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The Wall of Death

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Great short documentary on the Wall of Death – Riding Vintage Indian Motorcycle 101 Scouts!

If you ever get a chance to see the performance, it’s amazing, with the sites, sounds, and smells of this thrilling display!

Easy Rider from the West

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Easy rider from the west

The beautifully designed, smooth-riding Indian Scout had me at hello

 

                It is compact in size, all matte finish with very little of chrome, and
looks as lean as a fit Hollywood actor, though by no means does it
appear to be a weakling. I am talking about the Indian Scout. It is a
retro cruiser in spirit, but you wouldn’t be out of place riding it in a
modern city. What is refreshing to find is that unlike most motorbikes
in the cruiser segment, the Scout does not imitate the venerable
Harley-Davidson. But then, the Indian comes from the oldest cruiser
maker in the world and it has a style all its own.

The Scout is actually the antithesis of a cruiser. What makes it
practical and easier to ride is its straighter seating stance, unlike
the usual laidback posture of the regular cruiser. You have to stretch
your legs, yes, but the foot pegs aren’t at an exaggerated distance. For
us Indians, who are not the tallest people in the world, this is
something to be thankful about. Normally, riding cruisers, I would be on
the tip of my toes while using the brakes and gear shift. Not in the
Scout. Another admirable quality of the Scout is its simplicity. There
is no bling and its ramrod straight design makes it a unique vehicle.

The Scout’s low center of gravity hints at easy maneuverability even in
city traffic. Fire up the engine and the liquid cooled V-twin 1,133cc
engine roars to life. It is not as loud as I would have liked, but then
that is like preferring a certain genre in music, a personal choice. The
exhaust notes will not rattle your neighbor’s windowpanes, but people
will certainly know the Scout has arrived.

The engine responds like a street bike’s; there is no lazy “give me a
second to settle down” pick-up. You would actually need to be slightly
careful and alert because the Indian machine has the cojones to shove
you back abruptly. My advice is: don’t think you are riding a cruiser,
else be prepared for a shock treatment. The Scout is like a young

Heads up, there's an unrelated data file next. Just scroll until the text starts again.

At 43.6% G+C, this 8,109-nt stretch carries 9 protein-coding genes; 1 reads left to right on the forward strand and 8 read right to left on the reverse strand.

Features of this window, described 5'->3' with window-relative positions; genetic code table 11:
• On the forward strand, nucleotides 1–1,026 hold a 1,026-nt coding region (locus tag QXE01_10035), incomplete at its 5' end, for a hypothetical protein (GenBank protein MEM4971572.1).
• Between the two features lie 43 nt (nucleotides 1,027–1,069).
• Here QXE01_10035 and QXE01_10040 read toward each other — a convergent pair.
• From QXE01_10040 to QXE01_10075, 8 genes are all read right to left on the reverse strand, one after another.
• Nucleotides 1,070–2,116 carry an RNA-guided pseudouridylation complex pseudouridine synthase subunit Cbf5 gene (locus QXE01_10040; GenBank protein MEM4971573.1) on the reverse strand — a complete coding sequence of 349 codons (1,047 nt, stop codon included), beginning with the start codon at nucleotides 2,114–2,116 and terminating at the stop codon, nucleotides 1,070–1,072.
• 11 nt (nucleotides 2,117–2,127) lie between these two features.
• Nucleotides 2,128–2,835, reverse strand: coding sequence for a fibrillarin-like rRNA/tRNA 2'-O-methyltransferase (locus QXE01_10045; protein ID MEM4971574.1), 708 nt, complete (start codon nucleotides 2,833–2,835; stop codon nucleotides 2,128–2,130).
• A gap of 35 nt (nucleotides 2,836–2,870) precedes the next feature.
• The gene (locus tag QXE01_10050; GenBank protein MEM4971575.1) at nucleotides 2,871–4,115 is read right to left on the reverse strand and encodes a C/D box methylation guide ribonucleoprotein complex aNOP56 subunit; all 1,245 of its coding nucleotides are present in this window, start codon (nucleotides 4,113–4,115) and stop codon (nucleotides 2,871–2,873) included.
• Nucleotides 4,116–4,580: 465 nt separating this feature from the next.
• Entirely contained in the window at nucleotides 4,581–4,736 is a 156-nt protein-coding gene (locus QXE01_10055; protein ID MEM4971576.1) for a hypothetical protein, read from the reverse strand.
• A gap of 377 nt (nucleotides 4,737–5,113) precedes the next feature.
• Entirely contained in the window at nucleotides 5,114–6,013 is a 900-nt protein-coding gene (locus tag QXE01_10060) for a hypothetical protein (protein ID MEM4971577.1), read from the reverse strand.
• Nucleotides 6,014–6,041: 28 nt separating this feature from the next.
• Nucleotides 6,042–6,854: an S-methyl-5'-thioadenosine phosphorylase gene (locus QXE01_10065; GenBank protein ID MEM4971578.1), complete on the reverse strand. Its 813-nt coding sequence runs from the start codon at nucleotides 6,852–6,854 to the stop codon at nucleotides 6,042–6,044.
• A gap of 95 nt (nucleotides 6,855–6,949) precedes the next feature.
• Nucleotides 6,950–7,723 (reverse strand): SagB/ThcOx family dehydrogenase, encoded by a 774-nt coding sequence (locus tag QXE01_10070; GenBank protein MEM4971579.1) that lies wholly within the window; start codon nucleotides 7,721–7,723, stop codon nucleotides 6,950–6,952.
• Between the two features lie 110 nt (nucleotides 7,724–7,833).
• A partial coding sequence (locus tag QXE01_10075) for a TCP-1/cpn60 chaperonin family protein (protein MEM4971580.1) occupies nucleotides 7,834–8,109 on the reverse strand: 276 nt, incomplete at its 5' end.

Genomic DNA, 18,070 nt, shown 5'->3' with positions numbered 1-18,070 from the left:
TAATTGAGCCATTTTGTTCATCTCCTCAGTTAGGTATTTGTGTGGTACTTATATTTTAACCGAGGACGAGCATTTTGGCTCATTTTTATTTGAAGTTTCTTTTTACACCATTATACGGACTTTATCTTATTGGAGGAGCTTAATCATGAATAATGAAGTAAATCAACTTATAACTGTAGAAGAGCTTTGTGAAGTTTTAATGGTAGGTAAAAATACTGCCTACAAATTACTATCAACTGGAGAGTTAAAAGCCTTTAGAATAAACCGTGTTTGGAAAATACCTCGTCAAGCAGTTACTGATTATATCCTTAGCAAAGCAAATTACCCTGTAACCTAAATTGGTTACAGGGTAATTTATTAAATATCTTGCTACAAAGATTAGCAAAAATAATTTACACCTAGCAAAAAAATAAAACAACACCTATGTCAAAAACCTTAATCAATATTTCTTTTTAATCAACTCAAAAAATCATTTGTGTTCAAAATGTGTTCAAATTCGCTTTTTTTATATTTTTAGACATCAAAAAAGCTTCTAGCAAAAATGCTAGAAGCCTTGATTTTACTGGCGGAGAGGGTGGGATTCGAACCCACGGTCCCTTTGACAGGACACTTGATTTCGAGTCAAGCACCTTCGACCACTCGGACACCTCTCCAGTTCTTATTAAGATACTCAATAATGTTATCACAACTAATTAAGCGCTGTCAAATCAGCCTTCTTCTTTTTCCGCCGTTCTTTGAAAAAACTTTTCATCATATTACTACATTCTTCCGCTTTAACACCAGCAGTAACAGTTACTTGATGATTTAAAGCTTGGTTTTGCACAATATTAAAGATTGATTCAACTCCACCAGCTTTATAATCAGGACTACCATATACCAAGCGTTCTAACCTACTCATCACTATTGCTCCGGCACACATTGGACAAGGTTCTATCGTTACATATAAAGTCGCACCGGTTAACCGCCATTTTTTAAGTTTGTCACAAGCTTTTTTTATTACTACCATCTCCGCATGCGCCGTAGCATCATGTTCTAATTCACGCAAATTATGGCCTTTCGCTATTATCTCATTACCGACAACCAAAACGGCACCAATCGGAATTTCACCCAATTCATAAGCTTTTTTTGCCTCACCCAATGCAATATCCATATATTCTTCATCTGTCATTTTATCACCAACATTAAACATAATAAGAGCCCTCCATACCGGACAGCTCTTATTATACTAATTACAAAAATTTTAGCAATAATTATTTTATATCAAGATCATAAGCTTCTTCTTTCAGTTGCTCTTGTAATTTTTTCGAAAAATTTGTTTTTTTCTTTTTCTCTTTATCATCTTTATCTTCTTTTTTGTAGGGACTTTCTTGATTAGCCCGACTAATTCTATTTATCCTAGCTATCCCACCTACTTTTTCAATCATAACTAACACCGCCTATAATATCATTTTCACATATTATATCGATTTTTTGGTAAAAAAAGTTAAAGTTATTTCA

stallion always ready to gallop recklessly. The higher you rev it, the
more it feels at home. The power response is so addictive that it left
me loath to get off the bike.

Crossing the three-figure mark is child’s play for the bike, and it is
while going in excess of 150 kmph that it starts warming up. Honestly,
my mind had a hard time figuring out what to call this bike. Is it a
cruiser? A city bike? A sports bike? Eventually, I decided not to pursue
the matter further. It is the Scout, let it remain the Scout.

If the hunger of its 100- pony engine was impressive, then its handling
capabilities were even more praiseworthy. The Scout weighs 253 kg,
virtually the same as the SuperLow.
It, therefore, easily waltzes its way through traffic. This bike never
ceases to amaze as its refinement and build quality are almost flawless.
Whether it is making its way through painfully slow traffic or cruising
at high speed, you will feel no vibrations, something that not many
high-end bike makers can promise to buyers. The quality of the Indian
bikes has always been unsurpassed. Because of this, it was expected that
the motorcycle would cost almost double what other expensive brands
cost. But the Scout is Indian’s entry-level bike, and while it is by no
means cheap, no corners have been cut while determining the price tag
either. That speaks volumes about the commitment Indian, or rather the
parent company, Polaris, has for its products.

What usually cripples a cruiser is its turning radius. One has to watch
the traffic, calculate the space you have and then finally make a move.
But in the case of the Scout, it takes curves with ease and the tyres
provide a lot grip.

If I had to crib about something, then it has to be the instrument
cluster and the speedometer. They are too basic and look under-designed.
Plus there is no fuel gauge, which is simply unpardonable. Many riders
may also complain about its being a single seater. However, this hiccup
can be resolved with additional accessories.

Ummm, I still can’t figure out how to categorise the Scout. Is it a city
bike or a cruiser? I guess I’ll never figure out the exact answer. My
encounter with the Scout was nothing short of love at first sight. Its
clean-cut designing, lack of chrome, the matte finish and its compact
dimensions had me at hello. The Scout has a beautiful high-revving
responsive engine that is extremely refined and the build quality is
flawless. What is even more impressive is the lack of vibrations. Though
it is Indian’s entry-level machine, it is certainly the most practical
bike in its line-up and if I had the money, I would buy it with my eyes
closed. I would not even bother about accessories because it is perfect
in itself. 

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